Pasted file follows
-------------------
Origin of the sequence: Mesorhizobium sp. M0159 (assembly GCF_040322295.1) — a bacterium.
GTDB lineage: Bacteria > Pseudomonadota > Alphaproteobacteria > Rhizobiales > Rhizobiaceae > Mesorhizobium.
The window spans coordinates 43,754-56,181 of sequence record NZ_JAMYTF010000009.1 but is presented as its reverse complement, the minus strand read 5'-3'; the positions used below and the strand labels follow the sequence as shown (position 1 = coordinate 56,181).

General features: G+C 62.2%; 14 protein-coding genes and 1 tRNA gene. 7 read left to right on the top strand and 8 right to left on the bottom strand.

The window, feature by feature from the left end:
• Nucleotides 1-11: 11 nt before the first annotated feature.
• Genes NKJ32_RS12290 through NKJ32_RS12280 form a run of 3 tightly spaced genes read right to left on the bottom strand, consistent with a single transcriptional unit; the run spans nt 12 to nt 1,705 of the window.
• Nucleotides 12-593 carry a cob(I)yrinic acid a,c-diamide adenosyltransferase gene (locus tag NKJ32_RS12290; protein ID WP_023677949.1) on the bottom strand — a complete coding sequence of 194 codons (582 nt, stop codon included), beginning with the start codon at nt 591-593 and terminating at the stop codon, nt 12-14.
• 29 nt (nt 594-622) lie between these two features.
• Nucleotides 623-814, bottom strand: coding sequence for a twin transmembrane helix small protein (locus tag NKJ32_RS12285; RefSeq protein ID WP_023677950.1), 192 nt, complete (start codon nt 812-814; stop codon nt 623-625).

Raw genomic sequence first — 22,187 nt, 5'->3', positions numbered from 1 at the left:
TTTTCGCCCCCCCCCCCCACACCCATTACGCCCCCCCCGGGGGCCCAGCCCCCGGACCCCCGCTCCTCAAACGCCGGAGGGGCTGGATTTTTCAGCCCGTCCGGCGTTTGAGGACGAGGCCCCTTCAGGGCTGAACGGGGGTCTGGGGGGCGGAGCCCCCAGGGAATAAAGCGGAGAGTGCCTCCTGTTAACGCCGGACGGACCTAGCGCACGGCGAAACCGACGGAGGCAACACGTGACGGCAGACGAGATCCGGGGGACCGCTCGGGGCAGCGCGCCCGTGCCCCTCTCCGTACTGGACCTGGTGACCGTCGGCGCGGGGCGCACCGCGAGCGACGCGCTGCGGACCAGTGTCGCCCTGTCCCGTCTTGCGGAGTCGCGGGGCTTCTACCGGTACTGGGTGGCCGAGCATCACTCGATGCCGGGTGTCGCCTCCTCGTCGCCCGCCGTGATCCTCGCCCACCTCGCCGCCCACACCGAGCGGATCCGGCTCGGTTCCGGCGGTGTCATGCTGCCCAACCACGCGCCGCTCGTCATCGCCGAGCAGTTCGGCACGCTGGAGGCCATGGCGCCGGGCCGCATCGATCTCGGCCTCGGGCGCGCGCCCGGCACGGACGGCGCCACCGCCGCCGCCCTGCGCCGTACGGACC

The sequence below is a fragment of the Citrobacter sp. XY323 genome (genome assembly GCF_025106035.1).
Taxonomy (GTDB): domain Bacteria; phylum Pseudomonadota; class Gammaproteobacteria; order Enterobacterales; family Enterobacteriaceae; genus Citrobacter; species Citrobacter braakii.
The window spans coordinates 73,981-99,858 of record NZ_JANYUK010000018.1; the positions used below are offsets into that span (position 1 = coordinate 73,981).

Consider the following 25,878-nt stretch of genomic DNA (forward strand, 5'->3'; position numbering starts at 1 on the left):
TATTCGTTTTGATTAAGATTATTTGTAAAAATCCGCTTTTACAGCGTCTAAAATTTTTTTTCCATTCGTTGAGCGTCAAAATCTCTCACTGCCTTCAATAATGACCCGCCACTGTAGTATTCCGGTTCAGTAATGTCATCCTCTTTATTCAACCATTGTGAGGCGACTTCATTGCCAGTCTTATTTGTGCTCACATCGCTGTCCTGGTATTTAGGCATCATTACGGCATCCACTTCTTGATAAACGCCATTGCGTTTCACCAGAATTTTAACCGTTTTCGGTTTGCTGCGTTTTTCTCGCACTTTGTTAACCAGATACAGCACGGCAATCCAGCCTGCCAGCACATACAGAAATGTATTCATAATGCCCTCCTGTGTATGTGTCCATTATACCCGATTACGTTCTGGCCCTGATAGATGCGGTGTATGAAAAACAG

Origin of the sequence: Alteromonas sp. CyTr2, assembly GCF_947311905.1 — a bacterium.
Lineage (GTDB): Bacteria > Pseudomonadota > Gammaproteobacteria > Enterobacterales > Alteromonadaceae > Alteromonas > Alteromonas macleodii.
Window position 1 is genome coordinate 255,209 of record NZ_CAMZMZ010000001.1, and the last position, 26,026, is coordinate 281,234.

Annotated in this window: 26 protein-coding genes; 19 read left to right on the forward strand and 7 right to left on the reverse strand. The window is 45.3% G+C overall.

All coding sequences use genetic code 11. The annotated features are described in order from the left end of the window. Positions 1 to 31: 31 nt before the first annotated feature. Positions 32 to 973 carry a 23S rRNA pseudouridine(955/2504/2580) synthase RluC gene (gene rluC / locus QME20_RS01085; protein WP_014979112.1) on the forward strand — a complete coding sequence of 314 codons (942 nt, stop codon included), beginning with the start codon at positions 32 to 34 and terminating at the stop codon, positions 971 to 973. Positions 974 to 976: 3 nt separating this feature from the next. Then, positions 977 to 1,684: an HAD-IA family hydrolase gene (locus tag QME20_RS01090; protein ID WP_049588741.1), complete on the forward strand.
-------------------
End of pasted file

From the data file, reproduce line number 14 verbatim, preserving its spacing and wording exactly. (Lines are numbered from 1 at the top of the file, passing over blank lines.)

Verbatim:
Taxonomy (GTDB): domain Bacteria; phylum Pseudomonadota; class Gammaproteobacteria; order Enterobacterales; family Enterobacteriaceae; genus Citrobacter; species Citrobacter braakii.